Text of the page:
Clang clang clang go the trolleys?
After years of delays, the Department of Transportation will finally consider resurrecting trolleys from Red Hook to Downtown, officials announced on Thursday.
“We’re looking back to the future,” said Transportation Commissioner Janette Sadik-Khan. “Streetcars remain part of the transportation mix in cities from Toronto to Melbourne, and we need to consider all options to improve transit access in underserved neighborhoods like Red Hook.”
Trolley lovers and residents of the isolated neighborhood were thrilled at the announcement — especially as it came after many years of trolley dodging by the city, which received the $300,000 for the study — courtesy of Rep. Nydia Velazquez (D–Sunset Park) — five years ago, yet did nothing with it.
And in the 1990s, rail legend Bob Diamond dug, constructed and manned his own trolley line along the Red Hook waterfront, only to see his dreams dashed after the city cut off funding.
But now, Diamond is brimming with excitement that his dream of a Kings County once again teeming with trolleys might be realized.
“The mayor and the transportation commissioner have come out and said it’s a good idea,” said Diamond. “Back [in the 1990s] it was, ‘Oh, Bob is down in that corner of Red Hook doing his experiment that might be a tourist attraction.’
“Now, it’s being taken seriously,” he added.
The five-month study will be coordinated by URS, a consulting firm that was involved in the Portland, Ore. streetcar system, which Diamond cited as a model for his own proposed route last month.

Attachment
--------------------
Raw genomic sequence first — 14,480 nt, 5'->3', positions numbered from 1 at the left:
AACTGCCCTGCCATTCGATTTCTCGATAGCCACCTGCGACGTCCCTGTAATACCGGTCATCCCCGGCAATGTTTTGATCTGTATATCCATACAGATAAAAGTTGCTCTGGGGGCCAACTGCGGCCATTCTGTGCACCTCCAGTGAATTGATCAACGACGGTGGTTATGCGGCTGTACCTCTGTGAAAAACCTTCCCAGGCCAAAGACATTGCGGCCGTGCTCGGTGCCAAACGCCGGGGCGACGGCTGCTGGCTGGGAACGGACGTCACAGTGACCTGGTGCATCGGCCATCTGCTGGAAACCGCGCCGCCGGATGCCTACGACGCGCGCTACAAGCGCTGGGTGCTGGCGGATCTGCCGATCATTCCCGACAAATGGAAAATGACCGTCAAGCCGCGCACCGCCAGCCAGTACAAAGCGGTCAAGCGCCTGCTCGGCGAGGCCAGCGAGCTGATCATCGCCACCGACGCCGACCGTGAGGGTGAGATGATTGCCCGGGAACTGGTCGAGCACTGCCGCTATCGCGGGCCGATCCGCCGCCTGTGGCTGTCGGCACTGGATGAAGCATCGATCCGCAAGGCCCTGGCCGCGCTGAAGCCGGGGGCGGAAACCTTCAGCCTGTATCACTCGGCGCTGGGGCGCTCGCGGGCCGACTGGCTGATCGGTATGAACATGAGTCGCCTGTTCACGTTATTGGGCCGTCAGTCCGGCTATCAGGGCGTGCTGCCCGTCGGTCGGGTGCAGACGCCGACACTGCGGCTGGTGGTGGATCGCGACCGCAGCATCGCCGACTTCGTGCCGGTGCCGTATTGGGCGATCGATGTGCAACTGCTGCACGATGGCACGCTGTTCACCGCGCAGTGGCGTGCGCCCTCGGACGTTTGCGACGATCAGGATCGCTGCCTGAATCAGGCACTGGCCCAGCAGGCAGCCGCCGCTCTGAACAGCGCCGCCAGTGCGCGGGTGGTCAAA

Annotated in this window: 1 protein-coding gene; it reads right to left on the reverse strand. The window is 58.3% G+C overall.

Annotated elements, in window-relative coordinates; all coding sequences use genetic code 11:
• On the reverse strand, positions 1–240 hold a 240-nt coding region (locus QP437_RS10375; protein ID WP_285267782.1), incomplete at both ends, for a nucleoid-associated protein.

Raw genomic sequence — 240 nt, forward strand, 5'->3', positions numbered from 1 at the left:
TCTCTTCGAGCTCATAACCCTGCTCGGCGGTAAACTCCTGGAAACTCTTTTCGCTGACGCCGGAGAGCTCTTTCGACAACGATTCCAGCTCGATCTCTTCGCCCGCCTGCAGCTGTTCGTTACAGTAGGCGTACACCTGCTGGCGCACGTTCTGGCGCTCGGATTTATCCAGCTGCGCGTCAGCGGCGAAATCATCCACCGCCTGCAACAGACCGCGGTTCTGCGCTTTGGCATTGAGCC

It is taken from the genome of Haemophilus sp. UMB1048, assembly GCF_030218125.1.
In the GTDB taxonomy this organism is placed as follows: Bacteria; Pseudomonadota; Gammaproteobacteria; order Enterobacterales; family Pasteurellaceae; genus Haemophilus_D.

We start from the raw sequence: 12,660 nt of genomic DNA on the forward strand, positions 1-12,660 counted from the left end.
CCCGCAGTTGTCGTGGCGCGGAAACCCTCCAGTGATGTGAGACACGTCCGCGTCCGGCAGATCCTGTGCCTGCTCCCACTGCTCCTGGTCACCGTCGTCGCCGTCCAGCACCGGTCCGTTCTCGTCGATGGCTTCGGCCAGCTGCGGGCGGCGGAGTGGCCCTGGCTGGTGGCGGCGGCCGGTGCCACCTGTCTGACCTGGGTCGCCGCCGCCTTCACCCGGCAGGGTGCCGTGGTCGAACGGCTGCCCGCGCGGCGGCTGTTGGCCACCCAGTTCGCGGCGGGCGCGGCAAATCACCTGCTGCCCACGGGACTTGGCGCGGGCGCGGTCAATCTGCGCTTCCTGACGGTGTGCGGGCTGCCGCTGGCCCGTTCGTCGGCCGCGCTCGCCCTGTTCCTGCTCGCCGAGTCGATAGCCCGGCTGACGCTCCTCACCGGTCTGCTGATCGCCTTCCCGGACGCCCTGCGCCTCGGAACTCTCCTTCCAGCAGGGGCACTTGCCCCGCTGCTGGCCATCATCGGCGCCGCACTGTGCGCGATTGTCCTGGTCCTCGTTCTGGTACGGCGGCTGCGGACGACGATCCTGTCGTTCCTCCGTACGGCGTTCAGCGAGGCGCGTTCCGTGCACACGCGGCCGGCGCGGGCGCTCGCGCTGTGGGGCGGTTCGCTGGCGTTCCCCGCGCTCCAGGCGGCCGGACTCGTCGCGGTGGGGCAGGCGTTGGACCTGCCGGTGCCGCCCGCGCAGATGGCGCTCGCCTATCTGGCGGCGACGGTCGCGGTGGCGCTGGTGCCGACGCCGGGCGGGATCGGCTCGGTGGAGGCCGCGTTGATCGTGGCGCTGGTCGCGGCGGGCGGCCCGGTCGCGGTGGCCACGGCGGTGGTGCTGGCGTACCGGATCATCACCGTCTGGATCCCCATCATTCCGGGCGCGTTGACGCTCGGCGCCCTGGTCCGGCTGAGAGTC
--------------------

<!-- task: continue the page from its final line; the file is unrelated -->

If the city determines that Red Hook is ripe for a trolley system, there are certainly plenty of federal funds that could go towards the project.
The Federal Transportation Administration has at least three separate funds worth a total of $250 million for projects that could involve streetcars in cities.
In addition to those pots of cash, the Obama administration has also allocated $8 billion in federal stimulus money towards rail projects — more than $150 million of which is going to New York State.
And on Labor Day President Obama signaled once again that rail transportation would be a priority in upcoming legislation meant to create more jobs.
A Department of Transportation spokesman said that the agency was well aware of the money available, and had taken advantage of more than $200 million through the stimulus and other grants for ferry projects, a major bus lane upgrade on 34th Street in Manhattan and other improvements.
But the agency, the spokesman added, was not yet in a position to apply for the federal money when it came to trolleys.
“We are not in a position to apply for funding for a streetcar system whose feasibility has not yet been determined,” the spokesman said.